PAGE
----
Johnson & Johnson’s Tremfya put a key rival on defense late last year with head-to-head data, and it’s keeping the heat on its competitors.
The New Jersey drugmaker’s Janssen unit grabbed an FDA approval Thursday for One-Press, a single-dose injector that adults with plaque psoriasis can use to administer Tremfya at home. The company is hoping the new device's features will help it contend with nemeses in the ultracompetitive psoriasis arena, including Novartis’ Cosentyx and Eli Lilly’s Taltz.
Those features allow patients to control the rate and pressure of their injection, the company said. They also make it easy to use, with a click indicating that dosing is complete; nearly 99% of trial patients reported nailing the injection on the first try. Responders to a questionnaire from the pharma rated their mean satisfaction with the product at 9.18 out of 10 and its ease of use at 9.24 out of 10.
But perhaps most importantly, the device will up Tremfya’s convenience factor. The new option will allow patients to avoid going to a clinic to receive the drug, provided their doctors approve. Tremfya is injected every 8 weeks after two starter doses four weeks apart.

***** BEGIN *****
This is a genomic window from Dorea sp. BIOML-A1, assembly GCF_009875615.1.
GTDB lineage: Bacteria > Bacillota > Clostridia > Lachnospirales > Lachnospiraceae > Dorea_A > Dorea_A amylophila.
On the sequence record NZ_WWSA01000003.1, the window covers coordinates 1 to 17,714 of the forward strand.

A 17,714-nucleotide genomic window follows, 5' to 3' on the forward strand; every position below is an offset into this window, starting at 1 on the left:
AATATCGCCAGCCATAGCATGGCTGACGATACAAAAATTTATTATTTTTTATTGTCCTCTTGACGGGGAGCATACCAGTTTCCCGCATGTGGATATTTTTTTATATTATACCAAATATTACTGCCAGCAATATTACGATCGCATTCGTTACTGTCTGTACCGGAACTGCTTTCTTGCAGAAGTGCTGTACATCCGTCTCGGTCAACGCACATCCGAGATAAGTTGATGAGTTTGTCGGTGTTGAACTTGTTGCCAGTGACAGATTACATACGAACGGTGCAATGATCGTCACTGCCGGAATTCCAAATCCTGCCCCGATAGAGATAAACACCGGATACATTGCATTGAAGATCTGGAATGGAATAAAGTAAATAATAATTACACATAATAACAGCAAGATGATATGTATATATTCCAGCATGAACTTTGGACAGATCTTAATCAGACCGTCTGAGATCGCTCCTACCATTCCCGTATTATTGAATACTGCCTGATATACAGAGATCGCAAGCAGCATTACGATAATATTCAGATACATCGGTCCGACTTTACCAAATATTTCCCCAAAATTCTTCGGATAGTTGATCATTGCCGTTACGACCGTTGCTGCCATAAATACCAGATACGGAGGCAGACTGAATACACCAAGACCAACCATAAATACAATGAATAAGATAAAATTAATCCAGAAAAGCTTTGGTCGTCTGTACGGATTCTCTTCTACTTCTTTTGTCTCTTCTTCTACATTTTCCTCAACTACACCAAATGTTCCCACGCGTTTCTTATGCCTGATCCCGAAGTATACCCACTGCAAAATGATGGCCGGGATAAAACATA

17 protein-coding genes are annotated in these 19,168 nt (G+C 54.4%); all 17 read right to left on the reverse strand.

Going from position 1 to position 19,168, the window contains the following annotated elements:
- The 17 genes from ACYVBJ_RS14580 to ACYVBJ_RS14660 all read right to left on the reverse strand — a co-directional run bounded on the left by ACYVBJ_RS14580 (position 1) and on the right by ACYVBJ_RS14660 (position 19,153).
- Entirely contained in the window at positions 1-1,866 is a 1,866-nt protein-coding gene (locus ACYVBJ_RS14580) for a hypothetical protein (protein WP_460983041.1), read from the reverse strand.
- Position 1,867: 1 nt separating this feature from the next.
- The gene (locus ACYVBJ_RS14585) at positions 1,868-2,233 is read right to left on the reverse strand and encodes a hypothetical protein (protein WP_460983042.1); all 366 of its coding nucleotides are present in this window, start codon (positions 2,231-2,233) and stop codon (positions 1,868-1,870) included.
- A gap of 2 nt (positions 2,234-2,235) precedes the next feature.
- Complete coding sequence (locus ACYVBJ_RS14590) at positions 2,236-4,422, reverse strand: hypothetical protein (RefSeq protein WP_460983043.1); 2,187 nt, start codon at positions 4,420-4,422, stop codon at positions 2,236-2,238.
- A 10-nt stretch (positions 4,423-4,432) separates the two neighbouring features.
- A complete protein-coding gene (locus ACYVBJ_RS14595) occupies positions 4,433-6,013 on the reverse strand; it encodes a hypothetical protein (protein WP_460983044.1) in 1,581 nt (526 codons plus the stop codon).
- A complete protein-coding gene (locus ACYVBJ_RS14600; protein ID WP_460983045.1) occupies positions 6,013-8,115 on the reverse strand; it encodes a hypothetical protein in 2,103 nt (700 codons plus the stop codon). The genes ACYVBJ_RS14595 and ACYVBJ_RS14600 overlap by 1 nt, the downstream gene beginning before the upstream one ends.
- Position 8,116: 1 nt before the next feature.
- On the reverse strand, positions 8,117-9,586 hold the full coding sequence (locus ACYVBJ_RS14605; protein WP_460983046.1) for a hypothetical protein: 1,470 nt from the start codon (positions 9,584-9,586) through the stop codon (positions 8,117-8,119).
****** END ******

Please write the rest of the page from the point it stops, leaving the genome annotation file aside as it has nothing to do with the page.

Johnson & Johnson is pushing hard to gain share for Tremfya, and despite entering the market behind a slew of rivals, the company still sees “a very compelling value proposition” in the disease area, Jennifer Taubert, J&J’s executive vice president and worldwide pharma chairman, said at January’s J.P. Morgan Healthcare Conference.
In addition to One-Press, it’s hoping new head-to-head data against current leader Cosentyx can give Tremfya a boost, too. December results from J&J’s Eclipse study showed that at the 48-week mark, 84.5% of Tremfya patients achieved a score of 90 on the Psoriasis Area Severity Index, a commonly used metric for measuring response to psoriasis drugs—and only 70% of patients taking the Novartis blockbuster hit that mark.
Novartis executives, for their part, have shrugged off the threat, with Sam Khalil, Ph.D., Novartis’ head of worldwide medical affairs for immunology, hepatology and dermatology, predicting at the time that “the Eclipse data will have limited clinical relevance.”